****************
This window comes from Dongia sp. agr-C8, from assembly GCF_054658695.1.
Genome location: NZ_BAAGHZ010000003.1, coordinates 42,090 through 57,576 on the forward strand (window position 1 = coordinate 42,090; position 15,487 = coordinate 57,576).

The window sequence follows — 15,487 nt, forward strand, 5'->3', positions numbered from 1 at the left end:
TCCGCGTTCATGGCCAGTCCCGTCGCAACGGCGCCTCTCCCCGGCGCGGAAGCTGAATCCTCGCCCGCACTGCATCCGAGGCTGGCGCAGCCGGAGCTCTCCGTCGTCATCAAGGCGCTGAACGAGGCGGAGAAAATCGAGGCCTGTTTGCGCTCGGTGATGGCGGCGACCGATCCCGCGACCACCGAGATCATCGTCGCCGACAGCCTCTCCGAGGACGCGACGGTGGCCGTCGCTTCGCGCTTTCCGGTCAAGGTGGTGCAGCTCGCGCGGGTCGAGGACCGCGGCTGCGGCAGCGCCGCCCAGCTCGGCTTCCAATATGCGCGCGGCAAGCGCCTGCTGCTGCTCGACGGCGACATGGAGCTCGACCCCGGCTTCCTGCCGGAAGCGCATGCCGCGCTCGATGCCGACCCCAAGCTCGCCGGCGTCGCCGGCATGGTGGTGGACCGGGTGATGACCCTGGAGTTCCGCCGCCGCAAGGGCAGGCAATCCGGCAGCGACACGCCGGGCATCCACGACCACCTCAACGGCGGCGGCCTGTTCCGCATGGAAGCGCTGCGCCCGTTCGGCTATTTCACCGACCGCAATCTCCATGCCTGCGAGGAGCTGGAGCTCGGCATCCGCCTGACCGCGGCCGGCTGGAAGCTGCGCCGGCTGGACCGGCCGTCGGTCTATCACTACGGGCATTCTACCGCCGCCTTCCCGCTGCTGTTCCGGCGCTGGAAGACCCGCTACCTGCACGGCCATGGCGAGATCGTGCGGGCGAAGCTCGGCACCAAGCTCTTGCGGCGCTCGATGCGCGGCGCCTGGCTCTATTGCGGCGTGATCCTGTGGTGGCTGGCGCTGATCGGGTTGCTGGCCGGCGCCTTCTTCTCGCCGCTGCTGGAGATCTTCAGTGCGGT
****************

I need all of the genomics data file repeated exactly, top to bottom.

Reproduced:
This window comes from Dongia sp. agr-C8, from assembly GCF_054658695.1.
Genome location: NZ_BAAGHZ010000003.1, coordinates 42,090 through 57,576 on the forward strand (window position 1 = coordinate 42,090; position 15,487 = coordinate 57,576).

The window sequence follows — 15,487 nt, forward strand, 5'->3', positions numbered from 1 at the left end:
TCCGCGTTCATGGCCAGTCCCGTCGCAACGGCGCCTCTCCCCGGCGCGGAAGCTGAATCCTCGCCCGCACTGCATCCGAGGCTGGCGCAGCCGGAGCTCTCCGTCGTCATCAAGGCGCTGAACGAGGCGGAGAAAATCGAGGCCTGTTTGCGCTCGGTGATGGCGGCGACCGATCCCGCGACCACCGAGATCATCGTCGCCGACAGCCTCTCCGAGGACGCGACGGTGGCCGTCGCTTCGCGCTTTCCGGTCAAGGTGGTGCAGCTCGCGCGGGTCGAGGACCGCGGCTGCGGCAGCGCCGCCCAGCTCGGCTTCCAATATGCGCGCGGCAAGCGCCTGCTGCTGCTCGACGGCGACATGGAGCTCGACCCCGGCTTCCTGCCGGAAGCGCATGCCGCGCTCGATGCCGACCCCAAGCTCGCCGGCGTCGCCGGCATGGTGGTGGACCGGGTGATGACCCTGGAGTTCCGCCGCCGCAAGGGCAGGCAATCCGGCAGCGACACGCCGGGCATCCACGACCACCTCAACGGCGGCGGCCTGTTCCGCATGGAAGCGCTGCGCCCGTTCGGCTATTTCACCGACCGCAATCTCCATGCCTGCGAGGAGCTGGAGCTCGGCATCCGCCTGACCGCGGCCGGCTGGAAGCTGCGCCGGCTGGACCGGCCGTCGGTCTATCACTACGGGCATTCTACCGCCGCCTTCCCGCTGCTGTTCCGGCGCTGGAAGACCCGCTACCTGCACGGCCATGGCGAGATCGTGCGGGCGAAGCTCGGCACCAAGCTCTTGCGGCGCTCGATGCGCGGCGCCTGGCTCTATTGCGGCGTGATCCTGTGGTGGCTGGCGCTGATCGGGTTGCTGGCCGGCGCCTTCTTCTCGCCGCTGCTGGAGATCTTCAGTGCGGT